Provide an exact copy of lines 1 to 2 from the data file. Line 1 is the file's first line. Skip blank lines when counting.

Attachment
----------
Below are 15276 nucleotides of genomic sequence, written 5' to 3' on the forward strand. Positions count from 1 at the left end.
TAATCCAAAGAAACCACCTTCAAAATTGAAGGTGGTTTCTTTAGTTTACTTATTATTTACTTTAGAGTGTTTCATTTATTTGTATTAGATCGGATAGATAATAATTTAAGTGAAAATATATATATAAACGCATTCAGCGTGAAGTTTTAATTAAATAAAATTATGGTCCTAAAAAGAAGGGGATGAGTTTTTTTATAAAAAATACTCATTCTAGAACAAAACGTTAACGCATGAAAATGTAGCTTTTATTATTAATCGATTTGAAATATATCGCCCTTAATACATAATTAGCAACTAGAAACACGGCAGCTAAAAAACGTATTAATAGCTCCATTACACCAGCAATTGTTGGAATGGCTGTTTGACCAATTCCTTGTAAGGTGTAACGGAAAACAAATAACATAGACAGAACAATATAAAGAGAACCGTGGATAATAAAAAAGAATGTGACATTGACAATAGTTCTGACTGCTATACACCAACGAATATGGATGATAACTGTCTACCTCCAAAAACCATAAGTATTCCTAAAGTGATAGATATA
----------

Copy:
Below are 15276 nucleotides of genomic sequence, written 5' to 3' on the forward strand. Positions count from 1 at the left end.
TAATCCAAAGAAACCACCTTCAAAATTGAAGGTGGTTTCTTTAGTTTACTTATTATTTACTTTAGAGTGTTTCATTTATTTGTATTAGATCGGATAGATAATAATTTAAGTGAAAATATATATATAAACGCATTCAGCGTGAAGTTTTAATTAAATAAAATTATGGTCCTAAAAAGAAGGGGATGAGTTTTTTTATAAAAAATACTCATTCTAGAACAAAACGTTAACGCATGAAAATGTAGCTTTTATTATTAATCGATTTGAAATATATCGCCCTTAATACATAATTAGCAACTAGAAACACGGCAGCTAAAAAACGTATTAATAGCTCCATTACACCAGCAATTGTTGGAATGGCTGTTTGACCAATTCCTTGTAAGGTGTAACGGAAAACAAATAACATAGACAGAACAATATAAAGAGAACCGTGGATAATAAAAAAGAATGTGACATTGACAATAGTTCTGACTGCTATACACCAACGAATATGGATGATAACTGTCTACCTCCAAAAACCATAAGTATTCCTAAAGTGATAGATATA